Explosions in Crimea: Moscow talks about an escalation

Explosions in Crimea: Moscow talks about an escalation

Exactly what happened in Crimea on Friday night cannot be said from the outside. The only thing that is certain is that several explosions were heard in two places on the occupied Ukrainian peninsula that are strategically important to Russia – at Belbek military airport near Sevastopol and near Kerch, where the bridge from the Russian mainland to Crimea lies.


According to official Russian information, Russian air defenses were in action in both cases. A drone was shot down near Belbek. The Ukrainian leadership is keeping a low profile. “You understand, we have nothing to do with this,” tweeted Oleksiy Arestovich, adviser to President Volodymyr Zelenskyy.

The American think tank Institute for the Study of War sees a whole range of possible explanations for the incidents: improper handling of military material by Russian soldiers, Ukrainian espionage, attacks by Ukrainians, successful Russian air defenses – or nervousness on the part of Russians. troops who died after the explosions at the Saki military airport last week and at the Dschankoy ammunition depot this week are now reacting to the first suspicion of danger.

There has been official talk of sabotage since Wednesday

Until early August, Russian propaganda presented Crimea as an impregnable bastion. Despite the war in Ukraine, thousands of tourists from all over Russia flocked to the peninsula, as they had in previous summers. The first hint of Ukrainian activities in Crimea came in late July, when Russian Navy Day celebrations in Sevastopol were canceled after a drone crashed over Black Sea Fleet headquarters.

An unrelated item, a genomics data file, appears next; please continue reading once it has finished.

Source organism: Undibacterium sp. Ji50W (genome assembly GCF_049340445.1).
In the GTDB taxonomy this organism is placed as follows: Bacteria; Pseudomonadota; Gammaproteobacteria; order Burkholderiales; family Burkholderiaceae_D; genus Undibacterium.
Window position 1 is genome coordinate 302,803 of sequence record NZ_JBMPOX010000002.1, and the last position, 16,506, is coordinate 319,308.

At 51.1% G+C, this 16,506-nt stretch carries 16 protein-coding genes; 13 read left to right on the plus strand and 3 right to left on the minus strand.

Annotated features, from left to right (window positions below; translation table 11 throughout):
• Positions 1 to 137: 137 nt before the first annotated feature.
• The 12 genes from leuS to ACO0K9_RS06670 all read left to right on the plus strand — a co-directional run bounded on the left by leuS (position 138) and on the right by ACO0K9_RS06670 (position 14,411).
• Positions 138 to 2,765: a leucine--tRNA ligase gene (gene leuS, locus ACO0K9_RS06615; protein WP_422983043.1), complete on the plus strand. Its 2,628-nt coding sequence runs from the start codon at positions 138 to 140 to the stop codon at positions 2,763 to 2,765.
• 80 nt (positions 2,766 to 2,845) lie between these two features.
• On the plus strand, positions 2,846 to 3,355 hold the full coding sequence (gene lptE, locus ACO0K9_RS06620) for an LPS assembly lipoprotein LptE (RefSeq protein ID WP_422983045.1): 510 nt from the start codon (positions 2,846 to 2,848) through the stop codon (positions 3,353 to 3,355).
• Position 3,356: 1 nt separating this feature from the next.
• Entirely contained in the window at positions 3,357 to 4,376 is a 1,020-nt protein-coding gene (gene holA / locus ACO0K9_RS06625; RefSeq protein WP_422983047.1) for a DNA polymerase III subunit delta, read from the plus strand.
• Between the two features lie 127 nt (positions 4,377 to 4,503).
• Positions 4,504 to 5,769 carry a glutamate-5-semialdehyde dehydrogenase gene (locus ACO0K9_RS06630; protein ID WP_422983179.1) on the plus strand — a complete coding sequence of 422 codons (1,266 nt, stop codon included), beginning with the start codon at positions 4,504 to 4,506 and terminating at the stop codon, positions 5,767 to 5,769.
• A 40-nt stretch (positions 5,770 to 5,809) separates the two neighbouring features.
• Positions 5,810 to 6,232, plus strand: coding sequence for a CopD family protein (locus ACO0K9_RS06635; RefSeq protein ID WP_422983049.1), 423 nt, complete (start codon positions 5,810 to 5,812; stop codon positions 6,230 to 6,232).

The Russian military explained the explosions at the Saki military airport 10 days ago as explosive ordnance accidentally, but did not admit to the loss of several aircraft, as documented by satellite imagery. After the explosions near Dschankoj on Wednesday, which also damaged the rail link with Russia, there was already official talk of sabotage.

The causes of these coups, sensitive to the logistics of Russian troops in southern Ukraine, are unclear. Officially, at least, Ukraine does not have weapons with sufficient range to fire at these targets from within its controlled territory.

The New York Times reported, citing an unnamed Ukrainian leadership source, that a special military unit was operating behind Russian lines. According to Ukrainian information, the Russians have hardly allowed anyone from southern Ukraine to enter Crimea since the blasts.

Ukraine sees Crimea as a legitimate target

Officially, the Ukrainian leadership accepts no responsibility for the events in Crimea – as well as for fires or explosions at oil refineries or ammunition depots in Russia. The most recent incident of its kind also took place on Friday night near Belgorod, about 50 kilometers from the Ukrainian border. Such events are, at best, snidely commented on in Kyiv – often with the saying that someone was obviously smoking in the wrong place.

In the case of Crimea, however, the Ukrainian leadership has always emphasized that attacks on military targets on the island occupied by Russia in 2014 would be legitimate. From Kiev’s point of view, this also applies to the Crimea Bridge, as presidential aide Mykhailo Podoliak said this week: This is a structure built illegally by the occupiers.

Ukrainian Defense Minister Oleksiy Reznikov said this week that Ukraine has the right to use US-supplied weapons in Crimea as a matter of self-defense. US news portal Politico reported Wednesday, citing an unnamed US government official, that Washington shares that view.

Russian Deputy Foreign Minister Sergei Ryabkov reacted to this on Friday: If objects in Russia or Crimea were attacked, there could be no self-defense. It is an escalation of the conflict that is encouraged and supported by Washington.